- NRG Energy Pre-Game Report – Redskins vs 49ers Week 12
- Jay Gruden Press Conference 11-19-2014
- Joe Jacoby Named Semifinalist for the 2015 Hall of Fame Class
- Redskins Injury Report 11-18-2014
- Redskins Must Find Ways to Create More Turnovers
- Redskins Notes & Quotes 11-14-2014
- Redskins Press Conferences: Jay Gruden 11-13-2014
- NRG Energy Pre-Game Report – Redskins vs Bucs Week 11
- Redskins Press Conferences: Robert Griffin III 11-12-2014
- Redskins Activate Barry Cofield, Waive Jackson Jeffcoat
The Washington Redskins and a Manufactured Fight Over Honor and Racism
- Updated: June 28, 2014
The name ‘Redskins’ is meant to honor the Native American. In 1932 the National Football League awarded George Preston Marshall and the city of Boston an expansion franchise. In the early days of the NFL, according to Hylton,
“It was common for new expansion teams to adopt the identities of their hometown baseball team and since Marshall’s new football team was to play their home games at Braves Field, home of the National League’s Boston Braves, it made sense for Marshall to name his football team the Braves”
However, the very next season Marshall was faced with a dilemma. Hylton writes:
“Sometime between March and July of 1933, Marshall and the owners of Braves Field failed to reach an agreement to renew the team’s lease for the upcoming season. Now free to negotiate a lease with Tom Yawkey, the new owner of Fenway Park, Marshall did so, and both agreed to move the team there for the 1933 season. Given that his team was no longer going to play in Braves Field, it would have been confusing for the team to have retained the Braves name; consequently, Marshall decided to change the name of the team. It is clear that Marshall wanted to retain the association with Native Americans, particularly given the hiring of Dietz, who had already begun to recruit Native American players for the team. Eventually, six different Native Americans, most of whom had played for Dietz at Haskell, suited up for the 1933 edition of the team. With “Braves” now out as a team name, a logical substitute would have been “Indians.” However, it seems likely that name was being kept in reserve for the NFL’s Cleveland franches. Although the NFL Cleveland Indians dissipated after the 1931 season, there was most likely a general agreement that that “Indians” name should be reserved for the future use of a Cleveland franchise if the team was to return. Given these considerations, “Redskins” followed as a replacement name, which echoed the principle sounds of “Red Sox,” the baseball inhabitants of Fenway Park.”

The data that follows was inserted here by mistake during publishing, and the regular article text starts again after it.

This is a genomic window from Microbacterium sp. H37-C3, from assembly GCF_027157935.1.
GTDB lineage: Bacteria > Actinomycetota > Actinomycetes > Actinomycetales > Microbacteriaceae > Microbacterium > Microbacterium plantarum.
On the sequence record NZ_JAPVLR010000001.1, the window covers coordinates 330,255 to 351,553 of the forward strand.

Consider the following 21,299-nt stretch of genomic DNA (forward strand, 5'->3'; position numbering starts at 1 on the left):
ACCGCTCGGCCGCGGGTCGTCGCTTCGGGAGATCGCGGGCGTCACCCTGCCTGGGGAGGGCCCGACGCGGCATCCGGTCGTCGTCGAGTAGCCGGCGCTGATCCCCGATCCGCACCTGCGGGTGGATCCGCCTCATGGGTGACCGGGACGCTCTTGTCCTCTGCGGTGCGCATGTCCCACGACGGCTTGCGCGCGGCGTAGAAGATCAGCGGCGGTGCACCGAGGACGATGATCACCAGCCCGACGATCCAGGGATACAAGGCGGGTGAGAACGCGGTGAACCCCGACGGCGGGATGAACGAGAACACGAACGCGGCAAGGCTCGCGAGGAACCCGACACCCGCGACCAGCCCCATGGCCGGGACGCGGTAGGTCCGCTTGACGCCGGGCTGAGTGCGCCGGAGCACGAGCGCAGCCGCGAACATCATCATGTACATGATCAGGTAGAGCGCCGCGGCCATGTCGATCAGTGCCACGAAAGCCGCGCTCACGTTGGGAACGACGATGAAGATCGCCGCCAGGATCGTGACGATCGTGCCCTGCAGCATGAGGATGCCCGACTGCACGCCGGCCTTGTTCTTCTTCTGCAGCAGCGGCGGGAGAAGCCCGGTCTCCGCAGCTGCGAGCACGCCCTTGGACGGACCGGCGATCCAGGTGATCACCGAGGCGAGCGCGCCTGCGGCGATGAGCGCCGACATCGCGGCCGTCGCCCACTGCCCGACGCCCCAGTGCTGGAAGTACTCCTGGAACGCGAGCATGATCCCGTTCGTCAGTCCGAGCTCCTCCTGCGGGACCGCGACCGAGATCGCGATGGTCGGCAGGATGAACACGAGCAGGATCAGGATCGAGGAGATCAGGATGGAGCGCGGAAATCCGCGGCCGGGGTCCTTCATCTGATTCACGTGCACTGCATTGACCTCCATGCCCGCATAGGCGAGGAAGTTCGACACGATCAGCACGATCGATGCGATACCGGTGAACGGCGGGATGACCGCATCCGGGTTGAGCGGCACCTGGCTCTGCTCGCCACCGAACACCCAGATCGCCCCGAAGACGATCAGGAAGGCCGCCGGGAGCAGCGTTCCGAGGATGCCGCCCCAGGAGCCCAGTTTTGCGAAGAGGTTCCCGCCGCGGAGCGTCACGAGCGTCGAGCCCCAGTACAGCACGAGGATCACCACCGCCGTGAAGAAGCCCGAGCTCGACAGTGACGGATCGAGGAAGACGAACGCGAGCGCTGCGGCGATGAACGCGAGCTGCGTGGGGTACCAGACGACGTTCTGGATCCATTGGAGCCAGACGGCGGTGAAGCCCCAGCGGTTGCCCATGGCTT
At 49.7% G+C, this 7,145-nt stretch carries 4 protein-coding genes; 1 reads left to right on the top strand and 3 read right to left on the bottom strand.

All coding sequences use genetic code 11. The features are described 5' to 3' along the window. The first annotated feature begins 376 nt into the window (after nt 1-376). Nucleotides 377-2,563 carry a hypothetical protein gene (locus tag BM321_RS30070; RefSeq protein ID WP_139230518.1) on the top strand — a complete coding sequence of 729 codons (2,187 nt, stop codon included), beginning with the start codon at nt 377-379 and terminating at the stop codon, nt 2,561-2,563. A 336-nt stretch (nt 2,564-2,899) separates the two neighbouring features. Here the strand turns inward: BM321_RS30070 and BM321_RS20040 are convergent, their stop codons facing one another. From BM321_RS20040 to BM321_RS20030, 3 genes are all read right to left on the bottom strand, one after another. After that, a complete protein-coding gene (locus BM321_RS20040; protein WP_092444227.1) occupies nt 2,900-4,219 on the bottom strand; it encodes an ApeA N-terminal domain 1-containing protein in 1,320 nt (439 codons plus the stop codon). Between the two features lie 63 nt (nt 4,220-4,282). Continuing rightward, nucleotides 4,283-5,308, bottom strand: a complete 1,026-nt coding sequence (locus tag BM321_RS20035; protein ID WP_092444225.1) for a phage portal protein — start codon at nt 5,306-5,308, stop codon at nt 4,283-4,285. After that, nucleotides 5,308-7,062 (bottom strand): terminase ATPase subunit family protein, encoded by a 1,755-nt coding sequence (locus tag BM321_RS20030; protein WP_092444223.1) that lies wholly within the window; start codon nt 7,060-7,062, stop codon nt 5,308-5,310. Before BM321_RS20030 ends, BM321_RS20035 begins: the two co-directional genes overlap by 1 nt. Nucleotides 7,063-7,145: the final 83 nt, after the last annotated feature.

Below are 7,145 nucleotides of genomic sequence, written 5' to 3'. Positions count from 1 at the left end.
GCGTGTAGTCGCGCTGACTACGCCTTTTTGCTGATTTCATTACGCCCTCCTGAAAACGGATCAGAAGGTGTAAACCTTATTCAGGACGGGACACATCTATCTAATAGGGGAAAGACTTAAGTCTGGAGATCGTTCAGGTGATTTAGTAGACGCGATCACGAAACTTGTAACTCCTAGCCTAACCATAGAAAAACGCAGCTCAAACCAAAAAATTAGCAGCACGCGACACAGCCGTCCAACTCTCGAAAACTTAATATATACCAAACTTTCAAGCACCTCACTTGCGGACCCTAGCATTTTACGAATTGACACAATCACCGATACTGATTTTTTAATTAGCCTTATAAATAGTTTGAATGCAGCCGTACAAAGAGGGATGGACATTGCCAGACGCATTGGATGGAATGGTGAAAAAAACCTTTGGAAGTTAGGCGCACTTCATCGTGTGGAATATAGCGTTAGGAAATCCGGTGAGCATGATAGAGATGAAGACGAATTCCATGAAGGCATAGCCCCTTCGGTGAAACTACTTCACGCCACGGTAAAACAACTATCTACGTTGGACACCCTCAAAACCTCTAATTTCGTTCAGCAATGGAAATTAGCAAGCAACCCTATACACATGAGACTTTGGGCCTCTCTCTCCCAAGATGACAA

Furthermore, another important way that the Redskins honor the Native American, is by their famous Indian head logo. A logo that according to Kerry Byrne, a Native Historian, was designed after Tamanend.
“Also known as Tammany, [he] was a 17th century Lenni Lenape (Delaware Indian) sachem and confidante of William Penn. Tamanend’s influence on the colonies and the young America nation was so profound that he was dubbed the Patron Saint of America and holidays were celebrated in his honor.”
“Going back to the earlier discussion on Marshall choosing Braves as his original name to coincide with the National League’s Braves, it should be noted that baseball’s Braves owner, James Gaffney, was a “political operative and influential member of New York’s Tammany Hall. It is important to note that because Gaffney adopted Tammany’s likeness for his baseball uniforms. While playing at Braves Field the new NFL team adopted the same “Indian head logo of Saint Tammany.’
Understanding the origin of the Redskins nickname and logo it can be proven that George Preston Marshall did not choose Redskins to intentionally disparage or discriminate the Native American people. Marshall was trying to honor the American Indian with a name that was strong, a name that was symbolic, and by hiring a Native American coach and six Indian players that first year.
The history of Tamanend was recently talked of in the Boston Herald as well, here is a quote from their article.
“This is King Tammany’s Day,” wrote John Adams from Philadelphia on May 1, 1777. “The people here have sainted him and keep him to this day.”
The ragtag Continental Army at Valley Forge “spent the day in mirth and jollity … in honor of King Tammany,” wrote George Washington one year later.
“Many [colonists] regarded the story of Tamanend a fitting symbol for their ideals of freedom,” wrote Joseph Norwood in his 1938 book, “The Tammany Legend.” “He was promptly given the name of Saint Tammany, patron of America.”
In reality, the name Redskins, like every sports nickname, is a tribute. In this case, it’s a tribute to a great American who had a profound influence on the young nation.
The American ideals of a human right to ‘life, liberty and the pursuit of happiness’ spring chiefly from original American sources,” wrote Norwood. “These ideals are therefore so distinctively native to the soil that they should be known as the first Americans knew them, by a name that completely symbolizes them. This name is Tamanend.”
It’s no small irony that the PC police now want to wipe from history a public tribute to this influential Native American merely because of the color of his skin.
Many people object to, and are offended by the Redskins name, including Native Americans themselves, and these people want to see a name change. However, it is unclear just how offended the Native American people are as a whole. Kathleen Hall Jamieson wrote an article covering the Annenberg poll done in 2004. In the poll 768 self-identified Native Americans were asked whether Redskins was offensive or not. An overwhelming 90% said that they were not offended by the Redskins name.